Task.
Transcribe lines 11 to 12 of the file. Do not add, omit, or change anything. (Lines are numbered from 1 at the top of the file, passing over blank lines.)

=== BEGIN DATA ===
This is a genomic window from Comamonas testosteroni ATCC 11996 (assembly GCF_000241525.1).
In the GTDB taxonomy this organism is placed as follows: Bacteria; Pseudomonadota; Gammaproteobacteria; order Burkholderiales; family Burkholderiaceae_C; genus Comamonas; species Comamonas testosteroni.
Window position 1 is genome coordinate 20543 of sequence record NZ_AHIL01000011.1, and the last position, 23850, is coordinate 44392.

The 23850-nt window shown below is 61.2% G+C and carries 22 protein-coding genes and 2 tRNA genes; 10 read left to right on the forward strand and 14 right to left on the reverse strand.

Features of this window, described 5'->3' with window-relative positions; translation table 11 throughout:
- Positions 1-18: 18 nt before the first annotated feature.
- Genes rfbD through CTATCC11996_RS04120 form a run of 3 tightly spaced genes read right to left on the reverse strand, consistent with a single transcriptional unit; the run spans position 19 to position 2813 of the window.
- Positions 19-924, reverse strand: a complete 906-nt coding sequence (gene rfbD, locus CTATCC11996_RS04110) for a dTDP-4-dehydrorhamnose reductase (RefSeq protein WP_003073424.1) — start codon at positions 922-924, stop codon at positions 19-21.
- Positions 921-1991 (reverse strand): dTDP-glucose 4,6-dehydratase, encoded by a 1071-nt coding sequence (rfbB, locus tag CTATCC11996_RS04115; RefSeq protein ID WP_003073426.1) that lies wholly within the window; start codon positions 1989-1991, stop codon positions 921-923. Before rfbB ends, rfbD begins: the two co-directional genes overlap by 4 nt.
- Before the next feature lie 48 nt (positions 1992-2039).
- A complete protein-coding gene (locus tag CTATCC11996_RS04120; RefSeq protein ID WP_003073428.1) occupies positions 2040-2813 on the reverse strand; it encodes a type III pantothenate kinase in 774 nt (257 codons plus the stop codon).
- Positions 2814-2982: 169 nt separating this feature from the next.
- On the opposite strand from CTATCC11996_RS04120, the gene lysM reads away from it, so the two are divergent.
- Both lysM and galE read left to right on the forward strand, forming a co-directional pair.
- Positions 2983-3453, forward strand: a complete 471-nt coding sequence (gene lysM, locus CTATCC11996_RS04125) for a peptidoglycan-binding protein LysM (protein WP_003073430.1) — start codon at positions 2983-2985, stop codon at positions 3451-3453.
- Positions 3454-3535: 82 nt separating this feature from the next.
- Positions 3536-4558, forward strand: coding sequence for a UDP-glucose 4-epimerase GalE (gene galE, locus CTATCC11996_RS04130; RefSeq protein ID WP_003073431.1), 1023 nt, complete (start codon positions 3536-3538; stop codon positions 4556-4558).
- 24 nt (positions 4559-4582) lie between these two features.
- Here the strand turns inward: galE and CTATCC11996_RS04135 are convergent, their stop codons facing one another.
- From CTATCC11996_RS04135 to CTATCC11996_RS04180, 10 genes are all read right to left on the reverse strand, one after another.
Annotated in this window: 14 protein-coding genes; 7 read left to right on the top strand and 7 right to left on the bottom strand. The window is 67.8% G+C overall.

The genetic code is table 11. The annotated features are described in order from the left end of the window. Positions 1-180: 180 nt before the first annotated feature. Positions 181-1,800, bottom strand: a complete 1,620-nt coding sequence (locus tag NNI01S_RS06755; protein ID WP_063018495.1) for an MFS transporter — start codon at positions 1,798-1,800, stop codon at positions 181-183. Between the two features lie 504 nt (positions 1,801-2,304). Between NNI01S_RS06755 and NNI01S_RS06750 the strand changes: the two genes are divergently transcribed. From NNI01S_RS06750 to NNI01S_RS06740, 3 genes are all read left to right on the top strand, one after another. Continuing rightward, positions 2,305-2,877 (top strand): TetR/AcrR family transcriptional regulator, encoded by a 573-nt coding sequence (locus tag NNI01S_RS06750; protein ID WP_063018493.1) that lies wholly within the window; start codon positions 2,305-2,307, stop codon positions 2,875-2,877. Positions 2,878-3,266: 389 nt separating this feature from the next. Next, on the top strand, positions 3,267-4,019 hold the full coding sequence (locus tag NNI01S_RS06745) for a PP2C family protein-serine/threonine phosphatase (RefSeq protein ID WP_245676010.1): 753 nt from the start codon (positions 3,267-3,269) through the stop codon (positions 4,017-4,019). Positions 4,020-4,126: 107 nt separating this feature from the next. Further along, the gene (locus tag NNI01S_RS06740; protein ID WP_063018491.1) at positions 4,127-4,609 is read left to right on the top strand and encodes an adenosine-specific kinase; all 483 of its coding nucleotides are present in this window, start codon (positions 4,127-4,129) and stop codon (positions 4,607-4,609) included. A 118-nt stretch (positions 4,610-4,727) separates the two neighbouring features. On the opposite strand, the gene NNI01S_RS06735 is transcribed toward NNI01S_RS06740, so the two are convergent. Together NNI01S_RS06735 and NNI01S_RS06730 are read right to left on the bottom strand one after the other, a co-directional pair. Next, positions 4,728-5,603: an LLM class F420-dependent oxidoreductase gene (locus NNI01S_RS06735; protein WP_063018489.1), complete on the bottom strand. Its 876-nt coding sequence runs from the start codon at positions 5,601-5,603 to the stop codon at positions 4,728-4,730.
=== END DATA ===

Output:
- A complete protein-coding gene (locus tag CTATCC11996_RS04120; RefSeq protein ID WP_003073428.1) occupies positions 2040-2813 on the reverse strand; it encodes a type III pantothenate kinase in 774 nt (257 codons plus the stop codon).
- Positions 2814-2982: 169 nt separating this feature from the next.